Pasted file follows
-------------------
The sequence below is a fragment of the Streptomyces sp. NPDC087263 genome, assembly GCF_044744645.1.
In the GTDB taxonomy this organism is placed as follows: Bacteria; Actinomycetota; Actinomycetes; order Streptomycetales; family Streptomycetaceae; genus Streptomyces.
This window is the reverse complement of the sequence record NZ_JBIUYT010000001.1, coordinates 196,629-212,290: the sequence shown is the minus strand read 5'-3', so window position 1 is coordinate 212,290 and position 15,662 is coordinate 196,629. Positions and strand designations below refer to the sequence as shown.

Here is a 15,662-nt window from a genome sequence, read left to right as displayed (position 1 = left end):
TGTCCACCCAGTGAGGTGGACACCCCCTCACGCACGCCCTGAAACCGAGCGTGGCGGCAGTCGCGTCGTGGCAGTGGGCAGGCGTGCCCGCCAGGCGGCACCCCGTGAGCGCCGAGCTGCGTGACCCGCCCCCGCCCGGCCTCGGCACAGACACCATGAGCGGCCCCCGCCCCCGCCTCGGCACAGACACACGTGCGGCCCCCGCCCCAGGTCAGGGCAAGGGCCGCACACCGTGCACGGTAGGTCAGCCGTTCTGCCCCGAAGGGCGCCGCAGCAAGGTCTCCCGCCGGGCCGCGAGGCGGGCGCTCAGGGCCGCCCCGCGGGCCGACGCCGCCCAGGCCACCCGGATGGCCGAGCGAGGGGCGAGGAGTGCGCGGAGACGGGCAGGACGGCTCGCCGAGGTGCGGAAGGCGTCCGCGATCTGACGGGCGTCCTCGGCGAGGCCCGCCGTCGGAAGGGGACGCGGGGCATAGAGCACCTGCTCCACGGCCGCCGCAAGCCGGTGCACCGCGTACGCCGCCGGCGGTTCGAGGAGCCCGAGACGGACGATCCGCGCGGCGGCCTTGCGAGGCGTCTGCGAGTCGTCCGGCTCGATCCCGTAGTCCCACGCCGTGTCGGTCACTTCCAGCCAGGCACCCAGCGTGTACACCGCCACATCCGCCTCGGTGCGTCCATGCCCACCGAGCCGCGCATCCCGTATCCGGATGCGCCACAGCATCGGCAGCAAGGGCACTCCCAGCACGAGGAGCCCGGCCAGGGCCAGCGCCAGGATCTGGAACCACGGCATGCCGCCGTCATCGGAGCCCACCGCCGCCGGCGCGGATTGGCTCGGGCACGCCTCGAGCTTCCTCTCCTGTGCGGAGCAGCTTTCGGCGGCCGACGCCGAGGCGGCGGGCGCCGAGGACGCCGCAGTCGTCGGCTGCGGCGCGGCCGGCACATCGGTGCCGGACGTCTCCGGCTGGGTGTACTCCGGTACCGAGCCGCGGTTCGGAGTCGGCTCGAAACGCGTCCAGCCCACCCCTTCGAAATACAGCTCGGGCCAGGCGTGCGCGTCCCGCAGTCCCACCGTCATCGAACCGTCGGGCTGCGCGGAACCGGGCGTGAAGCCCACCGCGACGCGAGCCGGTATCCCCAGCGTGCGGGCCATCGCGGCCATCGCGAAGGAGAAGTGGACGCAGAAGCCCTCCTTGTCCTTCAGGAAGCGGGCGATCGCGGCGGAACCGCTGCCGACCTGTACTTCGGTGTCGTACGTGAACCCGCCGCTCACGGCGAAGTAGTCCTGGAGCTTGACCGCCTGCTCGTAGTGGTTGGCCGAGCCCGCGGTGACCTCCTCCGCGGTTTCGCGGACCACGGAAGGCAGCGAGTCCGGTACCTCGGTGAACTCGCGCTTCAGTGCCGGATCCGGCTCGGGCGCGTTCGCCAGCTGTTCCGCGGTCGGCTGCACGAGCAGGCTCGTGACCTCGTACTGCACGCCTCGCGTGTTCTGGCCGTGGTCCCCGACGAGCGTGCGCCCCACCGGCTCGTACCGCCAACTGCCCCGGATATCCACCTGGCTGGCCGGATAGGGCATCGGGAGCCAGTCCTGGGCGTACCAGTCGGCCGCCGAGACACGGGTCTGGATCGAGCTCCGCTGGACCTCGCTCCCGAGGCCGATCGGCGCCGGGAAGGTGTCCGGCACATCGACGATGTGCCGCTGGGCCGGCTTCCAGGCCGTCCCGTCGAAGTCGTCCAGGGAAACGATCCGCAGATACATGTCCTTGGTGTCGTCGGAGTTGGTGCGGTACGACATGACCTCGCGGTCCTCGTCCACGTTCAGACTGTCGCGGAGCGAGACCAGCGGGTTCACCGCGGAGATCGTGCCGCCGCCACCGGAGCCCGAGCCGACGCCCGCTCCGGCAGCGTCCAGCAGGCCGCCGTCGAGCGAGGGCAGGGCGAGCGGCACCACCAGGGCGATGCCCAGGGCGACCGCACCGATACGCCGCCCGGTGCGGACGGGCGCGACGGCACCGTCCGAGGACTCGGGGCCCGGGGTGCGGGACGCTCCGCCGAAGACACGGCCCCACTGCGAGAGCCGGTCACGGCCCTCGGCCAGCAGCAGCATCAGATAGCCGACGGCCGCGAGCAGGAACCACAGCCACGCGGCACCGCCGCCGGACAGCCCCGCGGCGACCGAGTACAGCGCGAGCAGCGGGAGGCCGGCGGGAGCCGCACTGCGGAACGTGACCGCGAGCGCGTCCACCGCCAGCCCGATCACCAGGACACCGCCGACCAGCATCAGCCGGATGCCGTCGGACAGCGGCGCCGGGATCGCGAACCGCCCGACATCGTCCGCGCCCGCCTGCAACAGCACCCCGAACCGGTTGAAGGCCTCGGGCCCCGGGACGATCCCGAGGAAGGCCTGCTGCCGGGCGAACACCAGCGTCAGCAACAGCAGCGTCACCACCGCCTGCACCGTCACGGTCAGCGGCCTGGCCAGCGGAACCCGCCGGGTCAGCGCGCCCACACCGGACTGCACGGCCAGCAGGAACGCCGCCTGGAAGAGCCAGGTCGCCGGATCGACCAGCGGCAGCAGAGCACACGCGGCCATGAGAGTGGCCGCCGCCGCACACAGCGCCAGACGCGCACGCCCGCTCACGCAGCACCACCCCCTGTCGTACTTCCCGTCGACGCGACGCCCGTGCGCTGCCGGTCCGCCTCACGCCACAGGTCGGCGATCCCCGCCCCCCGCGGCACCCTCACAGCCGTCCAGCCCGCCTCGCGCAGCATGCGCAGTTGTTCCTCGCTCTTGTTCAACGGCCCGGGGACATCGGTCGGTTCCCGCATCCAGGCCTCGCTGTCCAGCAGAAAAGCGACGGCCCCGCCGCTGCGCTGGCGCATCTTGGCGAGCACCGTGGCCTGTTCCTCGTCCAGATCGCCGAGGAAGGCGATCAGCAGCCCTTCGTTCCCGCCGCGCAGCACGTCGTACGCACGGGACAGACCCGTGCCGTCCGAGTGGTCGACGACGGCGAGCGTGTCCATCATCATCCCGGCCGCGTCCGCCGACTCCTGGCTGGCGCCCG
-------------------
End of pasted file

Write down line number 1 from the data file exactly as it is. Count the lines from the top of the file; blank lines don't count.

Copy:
The sequence below is a fragment of the Streptomyces sp. NPDC087263 genome, assembly GCF_044744645.1.